Traveling through the Andes

Picking up where I left off in my last blog, we traveled from Paracas to our next destination, Arequipa, by bus. This was the longest bit of driving on the trip, so we decided to take an overnight bus. The main bus company here is Cruz del Sur and apparently they are years ahead of bus systems in the rest of the world, almost to the point of excessive. Their buses all have two floors, you check your luggage before you get on and need a baggage ticket to claim it afterwards, they serve meals on pretty much every route, and they give you pillows and blankets. We even played a round of bingo on our route! This definitely made the trip a bit more bearable, but it was a 12 hour bus trip, so by the end we couldn’t wait to get off!

Arequipa is a pretty nice city. We didn’t spend much time there and didn’t see much of the city, but I liked the vibe a lot better than Lima. We visited the monastery of Santa Catalina, which was one of the most beautiful buildings. It had tons of indoor courtyards with lots of different trees and flowers and several outdoor streets contained within the convent, which all had individual quarters for the nuns. What made the monastery so beautiful though was the colours. The walls were all painted bright blues and reds, it just made the place seem very welcoming.

Convento de Santa Catalina

Convento de Santa Catalina

Other than the monastery, we just did a bit of exploring and shopping around the city. Peru has some of the nicest textiles! Every city we go to had loads of women selling their knitted wool garments and their textiles. I’ve already been suckered into buying a wool hat, mitts, and a warm sweater for when we go hiking, all with llamas on them!

The next part of our trip was a two day trip out to Colca Canyon and the town of Chivay. This is where we first experienced the challenges of traveling at higher altitudes. Arequipa was at an altitude of ~2300m, which is a pretty comfortable altitude. But on the drive to Chivay, we passed through altitudes up to 4900m above sea level before settling in Chivay at 3600m.

View on the way to Colca Canyon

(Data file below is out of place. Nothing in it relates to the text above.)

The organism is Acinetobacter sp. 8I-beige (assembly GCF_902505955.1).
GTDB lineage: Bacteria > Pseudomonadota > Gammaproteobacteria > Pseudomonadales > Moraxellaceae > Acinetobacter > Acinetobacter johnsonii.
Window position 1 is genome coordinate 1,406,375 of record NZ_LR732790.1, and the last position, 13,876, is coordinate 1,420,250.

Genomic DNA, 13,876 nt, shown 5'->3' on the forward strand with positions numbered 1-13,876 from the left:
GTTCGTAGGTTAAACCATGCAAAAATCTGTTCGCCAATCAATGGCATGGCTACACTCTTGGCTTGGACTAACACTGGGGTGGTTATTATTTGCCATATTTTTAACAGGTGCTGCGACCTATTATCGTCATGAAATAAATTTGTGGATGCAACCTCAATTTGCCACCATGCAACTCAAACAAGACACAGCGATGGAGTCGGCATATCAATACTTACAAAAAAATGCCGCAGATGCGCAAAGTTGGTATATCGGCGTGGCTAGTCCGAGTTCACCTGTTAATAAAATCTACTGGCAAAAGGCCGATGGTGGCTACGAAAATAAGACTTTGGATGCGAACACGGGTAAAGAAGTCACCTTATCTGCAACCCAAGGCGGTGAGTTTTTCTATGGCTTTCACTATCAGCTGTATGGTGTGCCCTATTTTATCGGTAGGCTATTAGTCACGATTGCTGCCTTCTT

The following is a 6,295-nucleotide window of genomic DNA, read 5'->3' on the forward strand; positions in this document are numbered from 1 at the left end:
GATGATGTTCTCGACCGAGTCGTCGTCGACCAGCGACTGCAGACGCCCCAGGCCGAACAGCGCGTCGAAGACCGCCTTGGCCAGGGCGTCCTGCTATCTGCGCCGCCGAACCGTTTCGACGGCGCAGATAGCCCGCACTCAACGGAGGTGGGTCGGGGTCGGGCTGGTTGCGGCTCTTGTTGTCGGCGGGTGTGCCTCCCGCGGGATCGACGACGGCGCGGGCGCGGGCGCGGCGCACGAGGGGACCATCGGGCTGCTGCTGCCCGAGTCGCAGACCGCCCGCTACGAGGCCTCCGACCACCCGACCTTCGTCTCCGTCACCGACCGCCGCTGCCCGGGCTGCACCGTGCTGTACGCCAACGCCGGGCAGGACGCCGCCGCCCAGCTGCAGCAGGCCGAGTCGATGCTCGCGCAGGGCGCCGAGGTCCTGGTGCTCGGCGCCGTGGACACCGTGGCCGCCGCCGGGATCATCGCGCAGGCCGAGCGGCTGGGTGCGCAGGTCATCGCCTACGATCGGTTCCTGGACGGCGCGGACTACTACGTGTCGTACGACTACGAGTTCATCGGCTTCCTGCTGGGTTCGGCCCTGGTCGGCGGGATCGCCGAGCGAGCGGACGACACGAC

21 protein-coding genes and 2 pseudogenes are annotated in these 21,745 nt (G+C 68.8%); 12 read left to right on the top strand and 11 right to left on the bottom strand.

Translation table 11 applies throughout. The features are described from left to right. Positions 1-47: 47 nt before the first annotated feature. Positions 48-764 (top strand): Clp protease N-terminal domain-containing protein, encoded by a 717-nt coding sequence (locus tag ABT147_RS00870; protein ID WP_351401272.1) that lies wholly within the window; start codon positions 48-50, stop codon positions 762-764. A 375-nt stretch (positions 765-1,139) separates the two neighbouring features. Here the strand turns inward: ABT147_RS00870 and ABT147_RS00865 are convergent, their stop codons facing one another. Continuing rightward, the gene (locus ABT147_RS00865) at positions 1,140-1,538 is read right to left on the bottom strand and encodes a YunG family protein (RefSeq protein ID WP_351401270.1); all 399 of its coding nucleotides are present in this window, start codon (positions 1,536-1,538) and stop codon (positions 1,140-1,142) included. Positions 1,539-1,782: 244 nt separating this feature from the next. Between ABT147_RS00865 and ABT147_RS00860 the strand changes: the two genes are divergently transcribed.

View on the way to Colca Canyon

I’d read about altitude sickness, but I wasn’t really sure what to expect and I didn’t really think it would affect us that much. You can’t really feel it if you’re just sitting around, but as soon as you start to do any kind of strenuous activity (i.e. walking up a flight of stairs in this case) your lungs have to work twice as hard to get the oxygen your brain needs, so you get winded really quickly. I’ve definitely been having a bit of a hard time acclimatizing. It makes you feel like you’re really out of shape because of all the extra work your lungs have to do. Luckily we’ll have been at this altitude a week by the time we start hiking, so hopefully it will get easier!

Chivay is a pretty small town, but it is right in the middle of the most gorgeous setting! It is located in the valley, so everywhere you look, you are completely surrounded by huge mountains. On the first day, we went to a natural hot spring and had dinner in a restaurant with traditional dancers and musicians. On the second day, we drove along the valley to Colca Canyon. Colca Canyon is the deepest canyon in the world. At the point we visited, the canyon was ~2700m deep, but at other locations, it goes as deep as 4100m.

Cruz del Condor at Colca Canyon

Cruz del Condor at Colca Canyon

The other main attraction at Colca Canyon is the condors. Condors are one of the largest birds in the world, with a wingspan between 2.5 and 3 metres. I was a little bit skeptical that we would actually see condors, but I could see them soaring overhead before we’d even gotten off the bus! They are very large and it’s impossible to miss them, they would soar right over us and I got some great pictures. I think the constant presence of condors is partly due to the fact that the national park uses money from entrance fees to make sure there’s always a dead cow or two in the area (condors are vultures). We spent the morning walking along the side of the canyon, from viewpoint to viewpoint. I don’t think I ever actually got a glimpse of the bottom of the canyon though, it was very deep.

The majestic Condor

The majestic Condor

Overall, the canyon was my favourite part of the trip thus far (in the first week anyways). It had some of the most amazing vistas and the people there were very friendly. Instead of returning to Arequipa, we decided to take a bus transfer to Puno, which is located on the shores of Lake Titicaca, the next portion of our trip. I’ll fill you in on our time there in my next entry!



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